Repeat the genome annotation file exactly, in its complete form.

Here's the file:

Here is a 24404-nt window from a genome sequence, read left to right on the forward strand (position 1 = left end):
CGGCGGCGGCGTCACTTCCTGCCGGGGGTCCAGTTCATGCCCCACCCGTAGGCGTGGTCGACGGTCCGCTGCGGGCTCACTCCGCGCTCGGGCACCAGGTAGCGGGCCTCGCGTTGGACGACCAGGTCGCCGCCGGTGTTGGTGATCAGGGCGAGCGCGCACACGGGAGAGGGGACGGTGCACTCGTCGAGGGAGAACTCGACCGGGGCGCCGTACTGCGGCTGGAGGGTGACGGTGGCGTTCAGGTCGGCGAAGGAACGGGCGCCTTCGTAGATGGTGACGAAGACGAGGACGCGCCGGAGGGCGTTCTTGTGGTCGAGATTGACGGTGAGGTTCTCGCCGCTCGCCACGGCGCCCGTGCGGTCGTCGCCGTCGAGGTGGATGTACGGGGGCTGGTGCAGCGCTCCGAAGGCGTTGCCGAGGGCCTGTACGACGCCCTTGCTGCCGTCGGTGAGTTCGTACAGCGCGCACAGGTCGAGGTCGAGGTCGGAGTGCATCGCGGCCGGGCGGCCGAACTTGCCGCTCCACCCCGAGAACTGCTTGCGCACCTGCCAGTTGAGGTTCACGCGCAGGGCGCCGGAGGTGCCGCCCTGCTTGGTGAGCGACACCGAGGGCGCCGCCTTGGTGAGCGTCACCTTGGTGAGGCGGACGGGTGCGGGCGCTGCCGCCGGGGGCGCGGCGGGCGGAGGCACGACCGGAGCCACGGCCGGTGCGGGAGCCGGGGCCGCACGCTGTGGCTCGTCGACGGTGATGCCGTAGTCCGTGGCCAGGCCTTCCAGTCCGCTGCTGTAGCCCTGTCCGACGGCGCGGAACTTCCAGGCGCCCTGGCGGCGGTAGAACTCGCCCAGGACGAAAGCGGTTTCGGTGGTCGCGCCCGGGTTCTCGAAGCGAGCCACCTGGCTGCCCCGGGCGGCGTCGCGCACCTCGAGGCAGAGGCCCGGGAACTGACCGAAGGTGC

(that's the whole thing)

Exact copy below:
Here is a 24404-nt window from a genome sequence, read left to right on the forward strand (position 1 = left end):
CGGCGGCGGCGTCACTTCCTGCCGGGGGTCCAGTTCATGCCCCACCCGTAGGCGTGGTCGACGGTCCGCTGCGGGCTCACTCCGCGCTCGGGCACCAGGTAGCGGGCCTCGCGTTGGACGACCAGGTCGCCGCCGGTGTTGGTGATCAGGGCGAGCGCGCACACGGGAGAGGGGACGGTGCACTCGTCGAGGGAGAACTCGACCGGGGCGCCGTACTGCGGCTGGAGGGTGACGGTGGCGTTCAGGTCGGCGAAGGAACGGGCGCCTTCGTAGATGGTGACGAAGACGAGGACGCGCCGGAGGGCGTTCTTGTGGTCGAGATTGACGGTGAGGTTCTCGCCGCTCGCCACGGCGCCCGTGCGGTCGTCGCCGTCGAGGTGGATGTACGGGGGCTGGTGCAGCGCTCCGAAGGCGTTGCCGAGGGCCTGTACGACGCCCTTGCTGCCGTCGGTGAGTTCGTACAGCGCGCACAGGTCGAGGTCGAGGTCGGAGTGCATCGCGGCCGGGCGGCCGAACTTGCCGCTCCACCCCGAGAACTGCTTGCGCACCTGCCAGTTGAGGTTCACGCGCAGGGCGCCGGAGGTGCCGCCCTGCTTGGTGAGCGACACCGAGGGCGCCGCCTTGGTGAGCGTCACCTTGGTGAGGCGGACGGGTGCGGGCGCTGCCGCCGGGGGCGCGGCGGGCGGAGGCACGACCGGAGCCACGGCCGGTGCGGGAGCCGGGGCCGCACGCTGTGGCTCGTCGACGGTGATGCCGTAGTCCGTGGCCAGGCCTTCCAGTCCGCTGCTGTAGCCCTGTCCGACGGCGCGGAACTTCCAGGCGCCCTGGCGGCGGTAGAACTCGCCCAGGACGAAAGCGGTTTCGGTGGTCGCGCCCGGGTTCTCGAAGCGAGCCACCTGGCTGCCCCGGGCGGCGTCGCGCACCTCGAGGCAGAGGCCCGGGAACTGACCGAAGGTGC